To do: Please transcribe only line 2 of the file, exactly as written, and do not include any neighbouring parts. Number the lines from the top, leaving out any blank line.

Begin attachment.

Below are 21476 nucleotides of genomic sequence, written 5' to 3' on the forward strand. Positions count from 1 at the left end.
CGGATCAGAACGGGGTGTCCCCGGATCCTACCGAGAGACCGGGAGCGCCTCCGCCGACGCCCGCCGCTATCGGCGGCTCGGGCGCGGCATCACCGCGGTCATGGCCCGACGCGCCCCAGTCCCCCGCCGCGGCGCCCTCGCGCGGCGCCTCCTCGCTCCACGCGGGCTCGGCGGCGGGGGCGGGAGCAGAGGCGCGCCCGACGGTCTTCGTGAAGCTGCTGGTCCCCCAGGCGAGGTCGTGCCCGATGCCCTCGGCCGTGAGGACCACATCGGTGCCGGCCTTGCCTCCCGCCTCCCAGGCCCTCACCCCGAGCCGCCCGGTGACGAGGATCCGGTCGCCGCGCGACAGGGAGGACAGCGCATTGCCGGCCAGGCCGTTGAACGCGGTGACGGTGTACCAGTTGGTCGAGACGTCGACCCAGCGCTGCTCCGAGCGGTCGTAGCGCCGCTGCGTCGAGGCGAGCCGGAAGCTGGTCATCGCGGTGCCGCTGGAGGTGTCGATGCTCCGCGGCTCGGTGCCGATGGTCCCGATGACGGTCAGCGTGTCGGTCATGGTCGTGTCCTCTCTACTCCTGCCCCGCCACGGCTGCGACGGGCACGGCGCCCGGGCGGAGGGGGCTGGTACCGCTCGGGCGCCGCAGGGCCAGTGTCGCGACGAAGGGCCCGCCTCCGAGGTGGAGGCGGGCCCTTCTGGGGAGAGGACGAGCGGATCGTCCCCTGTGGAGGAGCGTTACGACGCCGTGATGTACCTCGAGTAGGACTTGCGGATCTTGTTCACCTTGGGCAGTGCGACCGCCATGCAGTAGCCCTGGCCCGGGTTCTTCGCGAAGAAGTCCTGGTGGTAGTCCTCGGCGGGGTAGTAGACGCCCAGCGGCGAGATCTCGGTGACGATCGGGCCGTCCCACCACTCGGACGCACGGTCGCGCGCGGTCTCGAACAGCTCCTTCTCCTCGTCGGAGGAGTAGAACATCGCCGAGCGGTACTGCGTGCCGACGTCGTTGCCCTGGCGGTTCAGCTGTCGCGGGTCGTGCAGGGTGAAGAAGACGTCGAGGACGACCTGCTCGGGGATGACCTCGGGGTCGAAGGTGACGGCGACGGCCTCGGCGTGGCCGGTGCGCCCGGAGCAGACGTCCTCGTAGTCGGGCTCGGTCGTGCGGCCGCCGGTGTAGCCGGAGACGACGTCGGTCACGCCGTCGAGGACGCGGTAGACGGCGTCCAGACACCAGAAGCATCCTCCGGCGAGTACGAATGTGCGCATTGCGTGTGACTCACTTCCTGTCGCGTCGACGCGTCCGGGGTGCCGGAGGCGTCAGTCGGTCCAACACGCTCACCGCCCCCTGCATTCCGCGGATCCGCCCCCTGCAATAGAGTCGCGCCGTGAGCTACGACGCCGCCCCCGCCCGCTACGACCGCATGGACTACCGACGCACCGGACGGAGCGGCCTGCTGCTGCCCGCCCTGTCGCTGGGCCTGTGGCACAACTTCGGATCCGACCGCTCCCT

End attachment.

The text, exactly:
CGGATCAGAACGGGGTGTCCCCGGATCCTACCGAGAGACCGGGAGCGCCTCCGCCGACGCCCGCCGCTATCGGCGGCTCGGGCGCGGCATCACCGCGGTCATGGCCCGACGCGCCCCAGTCCCCCGCCGCGGCGCCCTCGCGCGGCGCCTCCTCGCTCCACGCGGGCTCGGCGGCGGGGGCGGGAGCAGAGGCGCGCCCGACGGTCTTCGTGAAGCTGCTGGTCCCCCAGGCGAGGTCGTGCCCGATGCCCTCGGCCGTGAGGACCACATCGGTGCCGGCCTTGCCTCCCGCCTCCCAGGCCCTCACCCCGAGCCGCCCGGTGACGAGGATCCGGTCGCCGCGCGACAGGGAGGACAGCGCATTGCCGGCCAGGCCGTTGAACGCGGTGACGGTGTACCAGTTGGTCGAGACGTCGACCCAGCGCTGCTCCGAGCGGTCGTAGCGCCGCTGCGTCGAGGCGAGCCGGAAGCTGGTCATCGCGGTGCCGCTGGAGGTGTCGATGCTCCGCGGCTCGGTGCCGATGGTCCCGATGACGGTCAGCGTGTCGGTCATGGTCGTGTCCTCTCTACTCCTGCCCCGCCACGGCTGCGACGGGCACGGCGCCCGGGCGGAGGGGGCTGGTACCGCTCGGGCGCCGCAGGGCCAGTGTCGCGACGAAGGGCCCGCCTCCGAGGTGGAGGCGGGCCCTTCTGGGGAGAGGACGAGCGGATCGTCCCCTGTGGAGGAGCGTTACGACGCCGTGATGTACCTCGAGTAGGACTTGCGGATCTTGTTCACCTTGGGCAGTGCGACCGCCATGCAGTAGCCCTGGCCCGGGTTCTTCGCGAAGAAGTCCTGGTGGTAGTCCTCGGCGGGGTAGTAGACGCCCAGCGGCGAGATCTCGGTGACGATCGGGCCGTCCCACCACTCGGACGCACGGTCGCGCGCGGTCTCGAACAGCTCCTTCTCCTCGTCGGAGGAGTAGAACATCGCCGAGCGGTACTGCGTGCCGACGTCGTTGCCCTGGCGGTTCAGCTGTCGCGGGTCGTGCAGGGTGAAGAAGACGTCGAGGACGACCTGCTCGGGGATGACCTCGGGGTCGAAGGTGACGGCGACGGCCTCGGCGTGGCCGGTGCGCCCGGAGCAGACGTCCTCGTAGTCGGGCTCGGTCGTGCGGCCGCCGGTGTAGCCGGAGACGACGTCGGTCACGCCGTCGAGGACGCGGTAGACGGCGTCCAGACACCAGAAGCATCCTCCGGCGAGTACGAATGTGCGCATTGCGTGTGACTCACTTCCTGTCGCGTCGACGCGTCCGGGGTGCCGGAGGCGTCAGTCGGTCCAACACGCTCACCGCCCCCTGCATTCCGCGGATCCGCCCCCTGCAATAGAGTCGCGCCGTGAGCTACGACGCCGCCCCCGCCCGCTACGACCGCATGGACTACCGACGCACCGGACGGAGCGGCCTGCTGCTGCCCGCCCTGTCGCTGGGCCTGTGGCACAACTTCGGATCCGACCGCTCCCT